India started the second phase of the Covid-19 vaccination drive on March 1, 2021, for people with co-morbidities and those above 60 years of age. Since there is “no provision of insurance for recipients of coronavirus vaccine against any kind of side-effects or medical complications that may arise due to inoculation,” as stated by Ashwini Choubey, minister of state for family and healthcare, Government of India in the Rajya Sabha, there is a need to keep track of the possible side-effects that one could face, especially senior citizens and people with co-morbidities.
Currently, India has granted emergency use authorisation to two COVID-19 vaccines — Pune-based Serum Institute of India’s Covishield, and Hyderabad-based Bharat Biotech International Ltd’s Covaxin as part of the government’s vaccination drive.
According to the vaccination guidelines by the Ministry of Health and Family Welfare, antibodies develop two weeks after receiving the second dose of the Covid-19 vaccine. A Lancet study also found that a three-month interval between the two doses of Oxford University-AstraZeneca vaccine should be the optimal gap between two doses to make the process more effective and for the government to immunise a larger number of people in the time period. The study further highlighted that the vaccine gives up to 81 per cent protection if vaccinated twice in between 12 weeks. Whereas, participants vaccinated twice in quick succession of six weeks have only 55 per cent protection against the disease.
PM took #COVID19 vaccine & showed that we must do the same when turn comes. It’ll go long way in getting over vaccine hesitancy. All over 60 yrs of age & those above 45 yrs with comorbidities must take vaccine. It’s the only way to come out of pandemic: AIIMS Director Dr Guleria pic.twitter.com/P2ufW4BBUO
— ANI (@ANI) March 1, 2021
What to do after getting vaccinated?
“Wait for 30 minutes in the waiting room after taking the vaccination. After being vaccinated one needs to take proper precautionary measures like wearing a mask, social distancing, and proper hand hygiene, as the vaccine has a sensitivity of 70-75 per cent. Proper care needs to be taken especially in elderly and people with co-morbidities like diabetes, bronchial asthma, cancer, or any immunodeficient state,” said Dr Tushar Rane, internal medicine expert, Apollo Spectra Hospital Mumbai.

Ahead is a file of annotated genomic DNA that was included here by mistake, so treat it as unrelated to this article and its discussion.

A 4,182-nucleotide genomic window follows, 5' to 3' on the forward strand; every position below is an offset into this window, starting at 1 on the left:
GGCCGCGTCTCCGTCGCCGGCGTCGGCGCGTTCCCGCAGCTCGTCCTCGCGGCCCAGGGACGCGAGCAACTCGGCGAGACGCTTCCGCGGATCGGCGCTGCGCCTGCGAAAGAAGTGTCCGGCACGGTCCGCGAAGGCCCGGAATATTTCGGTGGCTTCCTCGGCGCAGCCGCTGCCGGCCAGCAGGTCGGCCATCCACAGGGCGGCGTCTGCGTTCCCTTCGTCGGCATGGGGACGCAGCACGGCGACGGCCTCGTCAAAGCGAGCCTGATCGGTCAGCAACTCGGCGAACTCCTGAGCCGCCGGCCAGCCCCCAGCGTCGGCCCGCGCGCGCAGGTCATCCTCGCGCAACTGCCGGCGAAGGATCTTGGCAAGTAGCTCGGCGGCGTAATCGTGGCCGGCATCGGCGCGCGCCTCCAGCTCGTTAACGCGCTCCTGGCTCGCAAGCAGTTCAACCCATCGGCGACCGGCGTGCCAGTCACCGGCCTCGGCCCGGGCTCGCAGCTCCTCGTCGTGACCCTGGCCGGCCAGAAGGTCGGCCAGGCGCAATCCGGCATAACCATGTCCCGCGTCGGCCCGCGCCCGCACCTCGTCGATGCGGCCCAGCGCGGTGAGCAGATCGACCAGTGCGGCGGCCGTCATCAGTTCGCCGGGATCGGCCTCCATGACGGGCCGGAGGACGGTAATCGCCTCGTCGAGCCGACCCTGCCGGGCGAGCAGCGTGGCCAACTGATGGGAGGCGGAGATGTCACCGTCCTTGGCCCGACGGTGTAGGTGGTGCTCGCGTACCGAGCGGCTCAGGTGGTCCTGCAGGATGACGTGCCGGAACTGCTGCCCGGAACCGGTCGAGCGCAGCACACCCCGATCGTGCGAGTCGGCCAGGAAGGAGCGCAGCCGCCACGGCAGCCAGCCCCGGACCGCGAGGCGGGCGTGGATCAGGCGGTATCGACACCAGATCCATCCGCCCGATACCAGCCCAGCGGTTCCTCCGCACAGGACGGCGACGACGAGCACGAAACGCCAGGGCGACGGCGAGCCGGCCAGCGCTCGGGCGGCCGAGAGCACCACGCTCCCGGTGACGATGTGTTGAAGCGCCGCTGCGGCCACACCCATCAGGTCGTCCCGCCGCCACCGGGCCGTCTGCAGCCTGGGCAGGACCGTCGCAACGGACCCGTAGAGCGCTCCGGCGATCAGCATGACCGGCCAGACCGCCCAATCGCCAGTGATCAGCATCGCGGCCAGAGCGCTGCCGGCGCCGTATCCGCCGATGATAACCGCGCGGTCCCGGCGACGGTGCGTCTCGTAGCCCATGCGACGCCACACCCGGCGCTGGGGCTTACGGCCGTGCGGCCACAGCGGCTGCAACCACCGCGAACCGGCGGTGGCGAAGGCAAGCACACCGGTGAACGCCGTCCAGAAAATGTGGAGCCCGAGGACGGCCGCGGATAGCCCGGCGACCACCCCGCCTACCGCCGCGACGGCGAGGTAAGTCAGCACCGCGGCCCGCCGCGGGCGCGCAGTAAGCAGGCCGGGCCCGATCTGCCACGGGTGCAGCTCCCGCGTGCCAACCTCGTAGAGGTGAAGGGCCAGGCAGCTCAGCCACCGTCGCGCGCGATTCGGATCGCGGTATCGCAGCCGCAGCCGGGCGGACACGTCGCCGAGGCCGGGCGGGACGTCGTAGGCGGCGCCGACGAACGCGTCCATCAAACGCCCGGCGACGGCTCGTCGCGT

What are the possible side-effects?
Tiredness, fever, chills, nausea, vomiting, joint pain after getting vaccinated are common, and will subside within a day or two. But, if there are any other serious symptoms then consult your doctor on an immediate basis, explained Dr Rane. According to him, pain and swelling may occur. “Take a cool, damp cloth or wrap an ice pack on the area where the vaccine is given,” he said.
According to the World Health Organisation, “Like any vaccine, COVID-19 vaccines can cause mild side effects, such as a low-grade fever or pain or redness at the injection site. Most reactions to vaccines are mild and go away within a few days on their own. More serious or long-lasting side effects to vaccines are possible but extremely rare. Vaccines are continually monitored to detect rare adverse events.”
It adds that reported side effects to COVID-19 vaccines have mostly been mild to moderate and short-lasting. They include: fever, fatigue, headache, muscle pain, chills, diarrhoea, and pain at the injection site. The chances of any of these side effects following vaccination differ according to the specific COVID-19 vaccine.
is there a link between the vaccine and allergic reactions?
According to WHO, ‘a severe allergic reaction – such as anaphylaxis – is a potential but rare side effect with any vaccine’. “In persons with a known risk, such as previous experience of an allergic reaction to a previous dose of the vaccine or any of the known components in the vaccine, precautions may need to be taken’.
WHO recommends that healthcare providers assess patient medical history to determine if a patient is at risk for severe allergic reaction to a COVID-19 vaccine. All immunisation providers should be trained to recognise severe allergic reactions and take practical steps to treat such reactions if they occur.
Should you take a pain-killer after the jab?
As per the Centres of Disease Control and Prevention and Indian Medical Boards, using light medication like paracetamol or acetaminophen drugs is alright. However, as per experts, consult a physician before taking any painkiller to get relief from the unpleasant side-effects. If taken preemptively, “painkillers could interfere” with the vaccine and make it ineffective.